Square Enix / Tokyo RPG Factory
Switch, PS4, PC (Switch version reviewed)
With an enormous new Zelda adventure available at launch, it’s understandable that Switch owners may not have been in a rush to buy another RPG that takes 25-30 hours to beat that they’d have to juggle alongside it.
Now that we’re nearly a month into the Switch’s life though, it might be worth giving I Am Setsuna another look if you haven’t yet done so.
Inspired by RPGs from the ‘golden age’ (the 16-bit era that brought us the likes of Chrono Trigger and Final Fantasy IV), I Am Setsuna mixes old-school mechanics with polygonal visuals to give the traditional RPG style a more modern feel.
You play as Endir (thankfully you can change the names), an assassin who’s tasked with killing a young lass by the name of Setsuna.
You see, the land the game’s set in is regularly attacked by demons, and the only way to keep them happy is to sacrifice a maiden every now and then. Setsuna is the latest unlucky sod who’s been chosen to pop her clogs, but Endir’s been asked to kill her before the ritual’s properly completed.
When he gets to Setsuna’s town, ready to turn her into a kebab (as in a kebab on a skewer, not in pitta bread… that just wouldn’t make sense), Setsuna convinces him to accompany her on her sacrificial journey instead.
And so, the game has you aiding Setsuna – along with a bunch of supporting characters who join your party along the way – as she makes her way to the place where she’s due to be killed in order to save the world.
If you’re starting to think “hang on, this almost sounds as funny as Police Academy 5: Assignment Miami Beach”, you’d be correct: I Am Setsuna is about as depressing a storyline as you’ll ever hope to get in a game.
An adventure in which you play as a man who was originally meant to kill a young girl, but now has to help her kill herself is truly the Joy Division of the video game world. Um, actually, hang on a minute:
Ah, that’s better: it’s the New Order of the video game world.
While it’s pretty doom and gloom, though, there’s still some beauty to be found in it. The game’s full of lovely snowy landscapes, though these make up most of the environments so if you don’t like snow you’re a bit fucked.
It’s also got a gorgeous melancholy piano soundtrack (have a listen), which sets the mood and ensures you don’t dare think about enjoying yourself.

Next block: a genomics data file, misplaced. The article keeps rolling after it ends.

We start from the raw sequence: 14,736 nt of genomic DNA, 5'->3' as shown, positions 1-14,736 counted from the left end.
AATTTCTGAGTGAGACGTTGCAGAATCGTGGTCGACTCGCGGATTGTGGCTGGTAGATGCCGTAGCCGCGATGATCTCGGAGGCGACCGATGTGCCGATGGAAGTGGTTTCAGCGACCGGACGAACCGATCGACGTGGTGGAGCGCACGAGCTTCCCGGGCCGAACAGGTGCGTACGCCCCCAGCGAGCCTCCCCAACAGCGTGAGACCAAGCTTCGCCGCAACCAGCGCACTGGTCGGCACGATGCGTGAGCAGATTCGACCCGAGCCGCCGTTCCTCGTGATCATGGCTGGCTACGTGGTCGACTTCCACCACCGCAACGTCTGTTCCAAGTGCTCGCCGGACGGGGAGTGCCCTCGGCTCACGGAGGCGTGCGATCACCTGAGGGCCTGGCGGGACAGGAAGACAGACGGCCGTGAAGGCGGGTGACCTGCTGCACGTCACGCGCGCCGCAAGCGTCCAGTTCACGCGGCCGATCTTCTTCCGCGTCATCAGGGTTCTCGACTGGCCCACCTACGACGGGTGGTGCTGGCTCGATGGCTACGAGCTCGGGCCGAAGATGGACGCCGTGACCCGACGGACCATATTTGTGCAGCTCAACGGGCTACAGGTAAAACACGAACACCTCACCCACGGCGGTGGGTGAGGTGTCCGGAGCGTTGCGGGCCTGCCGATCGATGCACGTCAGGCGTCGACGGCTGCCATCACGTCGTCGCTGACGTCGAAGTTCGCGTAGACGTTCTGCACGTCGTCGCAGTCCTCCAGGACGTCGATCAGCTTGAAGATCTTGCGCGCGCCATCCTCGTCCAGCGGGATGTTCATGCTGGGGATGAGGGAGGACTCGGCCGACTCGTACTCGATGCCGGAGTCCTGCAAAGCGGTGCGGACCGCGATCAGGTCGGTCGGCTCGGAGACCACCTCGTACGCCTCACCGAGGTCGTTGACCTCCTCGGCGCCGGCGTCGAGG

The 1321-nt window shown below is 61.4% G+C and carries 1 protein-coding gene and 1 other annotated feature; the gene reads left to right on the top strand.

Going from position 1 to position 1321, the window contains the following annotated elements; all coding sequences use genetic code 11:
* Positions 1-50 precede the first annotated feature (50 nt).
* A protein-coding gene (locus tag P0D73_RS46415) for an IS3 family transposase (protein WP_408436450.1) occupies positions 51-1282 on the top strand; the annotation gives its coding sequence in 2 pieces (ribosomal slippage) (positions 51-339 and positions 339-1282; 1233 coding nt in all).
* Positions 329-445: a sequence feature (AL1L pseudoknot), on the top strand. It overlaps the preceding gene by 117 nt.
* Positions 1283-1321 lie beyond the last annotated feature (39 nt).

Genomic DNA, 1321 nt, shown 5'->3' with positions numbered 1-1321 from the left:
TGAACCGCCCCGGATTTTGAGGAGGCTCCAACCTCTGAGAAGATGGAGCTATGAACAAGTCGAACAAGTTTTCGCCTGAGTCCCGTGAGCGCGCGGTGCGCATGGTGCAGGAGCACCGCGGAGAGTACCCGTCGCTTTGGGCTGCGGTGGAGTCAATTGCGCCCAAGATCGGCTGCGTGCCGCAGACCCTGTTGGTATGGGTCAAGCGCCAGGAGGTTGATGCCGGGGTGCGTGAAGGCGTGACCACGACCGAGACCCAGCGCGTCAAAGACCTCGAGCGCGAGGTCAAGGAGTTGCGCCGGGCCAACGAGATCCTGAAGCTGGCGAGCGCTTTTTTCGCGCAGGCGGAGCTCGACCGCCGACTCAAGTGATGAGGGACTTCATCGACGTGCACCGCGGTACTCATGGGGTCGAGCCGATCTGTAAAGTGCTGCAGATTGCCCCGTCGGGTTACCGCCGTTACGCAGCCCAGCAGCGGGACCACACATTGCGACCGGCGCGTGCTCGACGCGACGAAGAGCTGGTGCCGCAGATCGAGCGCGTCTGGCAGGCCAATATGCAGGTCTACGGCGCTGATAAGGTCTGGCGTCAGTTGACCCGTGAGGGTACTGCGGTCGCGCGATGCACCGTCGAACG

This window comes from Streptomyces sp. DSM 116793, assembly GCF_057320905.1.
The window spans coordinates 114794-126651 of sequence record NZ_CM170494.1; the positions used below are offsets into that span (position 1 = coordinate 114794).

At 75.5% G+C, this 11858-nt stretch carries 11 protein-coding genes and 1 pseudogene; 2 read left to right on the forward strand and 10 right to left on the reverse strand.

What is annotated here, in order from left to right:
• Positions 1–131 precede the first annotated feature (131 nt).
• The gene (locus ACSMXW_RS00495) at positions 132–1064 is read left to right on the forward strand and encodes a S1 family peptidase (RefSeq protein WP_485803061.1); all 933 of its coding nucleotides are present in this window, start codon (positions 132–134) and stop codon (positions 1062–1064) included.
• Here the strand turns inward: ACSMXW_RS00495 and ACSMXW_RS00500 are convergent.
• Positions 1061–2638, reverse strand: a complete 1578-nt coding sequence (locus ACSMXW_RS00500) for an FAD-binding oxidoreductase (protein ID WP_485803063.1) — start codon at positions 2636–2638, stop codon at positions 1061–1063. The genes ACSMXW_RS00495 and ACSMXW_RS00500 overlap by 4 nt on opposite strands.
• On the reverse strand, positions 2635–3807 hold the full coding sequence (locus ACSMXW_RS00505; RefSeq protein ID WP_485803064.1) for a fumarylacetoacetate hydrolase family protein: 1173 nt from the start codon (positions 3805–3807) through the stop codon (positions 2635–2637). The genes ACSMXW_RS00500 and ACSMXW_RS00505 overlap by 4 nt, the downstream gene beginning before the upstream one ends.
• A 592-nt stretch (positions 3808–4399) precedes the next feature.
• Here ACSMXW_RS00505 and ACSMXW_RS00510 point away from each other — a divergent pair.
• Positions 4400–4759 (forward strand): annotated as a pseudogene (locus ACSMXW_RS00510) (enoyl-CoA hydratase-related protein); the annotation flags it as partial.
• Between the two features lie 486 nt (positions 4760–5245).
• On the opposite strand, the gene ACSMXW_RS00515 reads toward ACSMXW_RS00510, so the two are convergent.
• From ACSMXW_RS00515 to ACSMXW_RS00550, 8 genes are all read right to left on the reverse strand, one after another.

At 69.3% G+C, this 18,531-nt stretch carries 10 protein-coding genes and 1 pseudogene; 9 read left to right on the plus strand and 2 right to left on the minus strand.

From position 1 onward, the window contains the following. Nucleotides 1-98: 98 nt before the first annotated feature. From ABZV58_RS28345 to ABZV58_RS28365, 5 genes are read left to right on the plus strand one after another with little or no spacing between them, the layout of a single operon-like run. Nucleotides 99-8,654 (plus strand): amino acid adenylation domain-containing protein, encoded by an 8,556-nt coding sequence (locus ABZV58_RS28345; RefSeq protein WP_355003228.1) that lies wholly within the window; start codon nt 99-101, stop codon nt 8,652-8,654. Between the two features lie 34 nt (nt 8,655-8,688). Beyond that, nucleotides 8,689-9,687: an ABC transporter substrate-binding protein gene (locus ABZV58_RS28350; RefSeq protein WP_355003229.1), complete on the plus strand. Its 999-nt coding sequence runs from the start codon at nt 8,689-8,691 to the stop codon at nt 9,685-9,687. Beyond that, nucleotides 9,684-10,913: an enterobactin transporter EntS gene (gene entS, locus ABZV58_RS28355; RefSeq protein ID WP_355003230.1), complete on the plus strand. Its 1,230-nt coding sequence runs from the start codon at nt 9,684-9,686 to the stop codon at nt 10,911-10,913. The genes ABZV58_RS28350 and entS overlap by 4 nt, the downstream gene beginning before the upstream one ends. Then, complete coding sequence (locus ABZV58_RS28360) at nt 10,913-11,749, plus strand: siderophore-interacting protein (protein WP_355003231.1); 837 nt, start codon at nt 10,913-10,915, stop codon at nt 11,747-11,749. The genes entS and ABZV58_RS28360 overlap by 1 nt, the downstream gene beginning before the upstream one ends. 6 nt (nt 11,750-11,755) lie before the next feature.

Of course, I’m being facetious: I Am Setsuna is still entertaining despite its gloomy tone, though you have to appreciate a particular type of RPG sub-genre to get the most out of it.
It uses an Active Time Battle system similar to that used in Final Fantasy IV to IX, a variation of turn-based combat where the action continues even when it’s your turn to attack. This means if you don’t hurry up and pick your move the enemy may strike first.
Here though there’s a sort of risk-and-reward element added to proceedings, because if you leave your attack gauge full, a separate ‘Setsuna’ gauge begins to fill. When it fills up too you trigger Momentum mode, where pressing a button at the right time can boost your abilities (dealing extra damage, recovering your health and the like).
On top of this, each character has a bunch of different ‘techs’, special moves which can activated by equipping magic items called Spritnites. There are also Fluxes, which enhance your Spritnites, random events called Singularities which change the way the battle’s going, and all sorts of other gimmicks chucked in there to complicate things.
It can be a bit overwhelming, and even by the end of the game I still wasn’t massively on top of it. While it’s nice to be able to just jump directly into a battle with a roaming enemy Chrono Trigger style without switching into a separate battle screen, then, actual fights themselves become a bit confuddling at times.
Arguably the most important element of an RPG though is the story and in this respect I Am Setsuna does well. Each character’s side-story evolves in an interesting way, and though you can pretty much guess from the start how it’s going to end, the way they get to that point is certainly compelling.
It’s by no means the greatest RPG you’ll ever play, and despite its obvious tribute to the 16-bit Squaresoft epics it never really comes close to matching them in terms of quality.
But that doesn’t mean it isn’t still an atmospheric game, and if you can put up with the higgledy-piggledy battle system the plot makes up for it, meaning it’s still worth a look if you’re an old 16-bit RPG veteran.
I Am Setsuna is available now on the Switch eShop, priced £29.99 / $39.99.
In order that I could write this review, I received a free copy of the game from a PR. The content of my review and the opinions therein were in no way positively influenced by this.
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